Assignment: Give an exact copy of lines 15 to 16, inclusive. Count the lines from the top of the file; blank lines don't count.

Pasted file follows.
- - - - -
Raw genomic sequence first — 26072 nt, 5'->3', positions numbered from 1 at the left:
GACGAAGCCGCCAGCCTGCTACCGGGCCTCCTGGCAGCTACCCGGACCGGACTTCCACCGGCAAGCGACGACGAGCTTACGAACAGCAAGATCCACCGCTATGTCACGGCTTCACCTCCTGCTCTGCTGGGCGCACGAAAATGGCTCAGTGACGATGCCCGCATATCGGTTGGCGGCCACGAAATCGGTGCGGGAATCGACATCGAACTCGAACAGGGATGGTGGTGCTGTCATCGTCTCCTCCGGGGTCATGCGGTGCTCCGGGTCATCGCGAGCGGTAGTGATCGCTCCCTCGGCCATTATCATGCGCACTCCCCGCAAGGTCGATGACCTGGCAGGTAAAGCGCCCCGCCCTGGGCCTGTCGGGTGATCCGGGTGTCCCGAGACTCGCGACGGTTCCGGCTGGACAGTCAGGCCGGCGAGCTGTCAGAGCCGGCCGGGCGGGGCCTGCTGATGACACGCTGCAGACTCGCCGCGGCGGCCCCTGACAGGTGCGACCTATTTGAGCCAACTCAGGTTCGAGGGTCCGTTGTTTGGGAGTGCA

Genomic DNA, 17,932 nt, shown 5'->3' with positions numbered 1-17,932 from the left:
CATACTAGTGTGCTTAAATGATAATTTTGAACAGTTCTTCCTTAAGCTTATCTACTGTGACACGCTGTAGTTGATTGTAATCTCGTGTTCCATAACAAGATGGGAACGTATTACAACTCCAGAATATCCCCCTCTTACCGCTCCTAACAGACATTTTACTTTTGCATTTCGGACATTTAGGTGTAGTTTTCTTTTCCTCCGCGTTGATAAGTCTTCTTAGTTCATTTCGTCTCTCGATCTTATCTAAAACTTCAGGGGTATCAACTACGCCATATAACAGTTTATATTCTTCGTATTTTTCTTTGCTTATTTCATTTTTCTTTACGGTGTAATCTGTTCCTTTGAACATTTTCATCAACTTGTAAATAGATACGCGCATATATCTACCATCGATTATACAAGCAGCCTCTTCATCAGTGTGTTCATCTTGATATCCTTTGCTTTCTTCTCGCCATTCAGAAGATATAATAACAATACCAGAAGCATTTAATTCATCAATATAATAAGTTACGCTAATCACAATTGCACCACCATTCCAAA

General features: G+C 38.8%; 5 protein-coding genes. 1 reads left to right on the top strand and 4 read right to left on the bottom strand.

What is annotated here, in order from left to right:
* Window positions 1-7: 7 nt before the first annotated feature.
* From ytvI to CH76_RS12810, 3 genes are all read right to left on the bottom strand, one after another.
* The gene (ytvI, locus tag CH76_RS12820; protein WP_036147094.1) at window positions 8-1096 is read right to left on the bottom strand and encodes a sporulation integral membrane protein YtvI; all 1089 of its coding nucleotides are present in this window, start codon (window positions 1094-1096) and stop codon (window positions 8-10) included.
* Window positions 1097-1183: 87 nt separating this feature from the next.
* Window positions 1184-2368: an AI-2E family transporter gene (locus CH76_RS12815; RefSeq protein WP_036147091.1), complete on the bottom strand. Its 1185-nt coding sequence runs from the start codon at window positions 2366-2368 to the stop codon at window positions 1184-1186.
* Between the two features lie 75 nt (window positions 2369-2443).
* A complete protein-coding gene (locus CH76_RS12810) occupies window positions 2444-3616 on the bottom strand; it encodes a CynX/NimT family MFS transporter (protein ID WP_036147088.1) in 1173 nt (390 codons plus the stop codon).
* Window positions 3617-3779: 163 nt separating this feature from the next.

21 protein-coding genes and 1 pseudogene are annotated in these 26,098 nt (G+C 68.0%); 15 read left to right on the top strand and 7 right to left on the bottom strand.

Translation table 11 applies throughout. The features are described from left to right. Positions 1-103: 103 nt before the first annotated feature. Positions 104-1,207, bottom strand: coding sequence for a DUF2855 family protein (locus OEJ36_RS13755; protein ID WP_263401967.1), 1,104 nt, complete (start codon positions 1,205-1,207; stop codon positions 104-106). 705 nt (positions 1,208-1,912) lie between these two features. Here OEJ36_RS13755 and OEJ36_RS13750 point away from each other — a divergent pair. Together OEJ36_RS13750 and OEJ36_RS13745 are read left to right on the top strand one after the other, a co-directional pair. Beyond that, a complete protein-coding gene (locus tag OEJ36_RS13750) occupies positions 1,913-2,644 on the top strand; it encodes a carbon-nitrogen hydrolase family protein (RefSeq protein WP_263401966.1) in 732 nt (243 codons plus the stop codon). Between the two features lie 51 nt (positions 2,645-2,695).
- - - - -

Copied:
21 protein-coding genes and 1 pseudogene are annotated in these 26,098 nt (G+C 68.0%); 15 read left to right on the top strand and 7 right to left on the bottom strand.

Translation table 11 applies throughout. The features are described from left to right. Positions 1-103: 103 nt before the first annotated feature. Positions 104-1,207, bottom strand: coding sequence for a DUF2855 family protein (locus OEJ36_RS13755; protein ID WP_263401967.1), 1,104 nt, complete (start codon positions 1,205-1,207; stop codon positions 104-106). 705 nt (positions 1,208-1,912) lie between these two features. Here OEJ36_RS13755 and OEJ36_RS13750 point away from each other — a divergent pair. Together OEJ36_RS13750 and OEJ36_RS13745 are read left to right on the top strand one after the other, a co-directional pair. Beyond that, a complete protein-coding gene (locus tag OEJ36_RS13750) occupies positions 1,913-2,644 on the top strand; it encodes a carbon-nitrogen hydrolase family protein (RefSeq protein WP_263401966.1) in 732 nt (243 codons plus the stop codon). Between the two features lie 51 nt (positions 2,645-2,695).